Per AOL.com, your husband or wife may use a number of different methods to hide assets or conceal money from you, and some are more overt than others. If your joint bank account appears to be dwindling faster than you think it should be, ask yourself whether your spouse might be taking small amounts of money in “cash back” when shopping for groceries and the like. This is easily doable in small increments, but those small increments can add up over time, leaving you in the lurch if you do not catch on.

Making paternity work without marriage

At the Law Offices of Beverly L. Brennan, P.A., we deal with nearly all issues within the general category of Florida family law. You might associate this field with marriage and divorce, but unmarried couples, particularly parents, often need to formalize certain matters through the court system. 

One of the most frequent misconceptions we come across in our practice in this area is the idea that establishing paternity is equivalent to proving paternity. We often talk to people who have put off laying this important legal groundwork simply because they believe the process is arduous, complicated or expensive. Regardless of cost, we would often recommend completing this step to access several legal advantages that legal parent-child relationships could provide:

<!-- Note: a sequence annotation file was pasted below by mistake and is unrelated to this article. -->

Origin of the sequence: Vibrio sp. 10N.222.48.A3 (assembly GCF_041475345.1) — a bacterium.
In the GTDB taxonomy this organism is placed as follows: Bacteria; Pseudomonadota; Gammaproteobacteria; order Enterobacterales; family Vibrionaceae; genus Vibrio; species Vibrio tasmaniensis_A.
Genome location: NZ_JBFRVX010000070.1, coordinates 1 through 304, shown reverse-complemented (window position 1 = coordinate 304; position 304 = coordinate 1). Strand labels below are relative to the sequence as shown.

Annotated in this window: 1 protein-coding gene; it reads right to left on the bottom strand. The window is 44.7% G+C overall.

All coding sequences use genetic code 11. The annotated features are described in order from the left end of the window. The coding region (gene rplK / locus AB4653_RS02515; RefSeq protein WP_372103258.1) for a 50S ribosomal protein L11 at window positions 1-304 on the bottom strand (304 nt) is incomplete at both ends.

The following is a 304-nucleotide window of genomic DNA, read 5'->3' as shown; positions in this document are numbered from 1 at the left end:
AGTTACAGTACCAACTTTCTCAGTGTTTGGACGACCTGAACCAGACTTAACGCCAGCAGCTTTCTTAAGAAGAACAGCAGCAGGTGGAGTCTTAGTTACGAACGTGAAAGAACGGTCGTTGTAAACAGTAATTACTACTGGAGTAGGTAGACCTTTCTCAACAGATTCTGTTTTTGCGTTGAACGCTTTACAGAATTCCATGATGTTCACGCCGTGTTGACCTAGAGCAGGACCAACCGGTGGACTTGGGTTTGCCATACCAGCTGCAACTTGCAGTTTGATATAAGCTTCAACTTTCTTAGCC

• Appropriate responsibility in terms of child support
  • Better chances of quality contact with each parent
  • Easier inheritance and shared benefits, such as insurance, pensions and social security
  • Allowance of access to medical records

What is considered separate property?

One of the major questions divorcing Florida residents may face is what constitutes property that they share under law. Much of their property and assets will be considered martial property and will likely be divided up in a divorce proceeding. However, some property may still be considered the separate property of each party, as the Huffington Post describes in this article.

Separate and martial property is a concept that is not always cut and dry. Sometimes which kind of property can be defined as separate differs according to state. However, we can generally consider several forms of property to be separate. First, this can include any piece of property that either spouse owned before the marriage. Separate property can also consist of an inheritance either the wife or the husband receives prior to or after the marriage. Additionally, gifts either of the spouses receive from a third party, such as a relative, qualify as separate property. Finally, if a spouse receives payment from a pain and suffering case, that money is also considered separate property.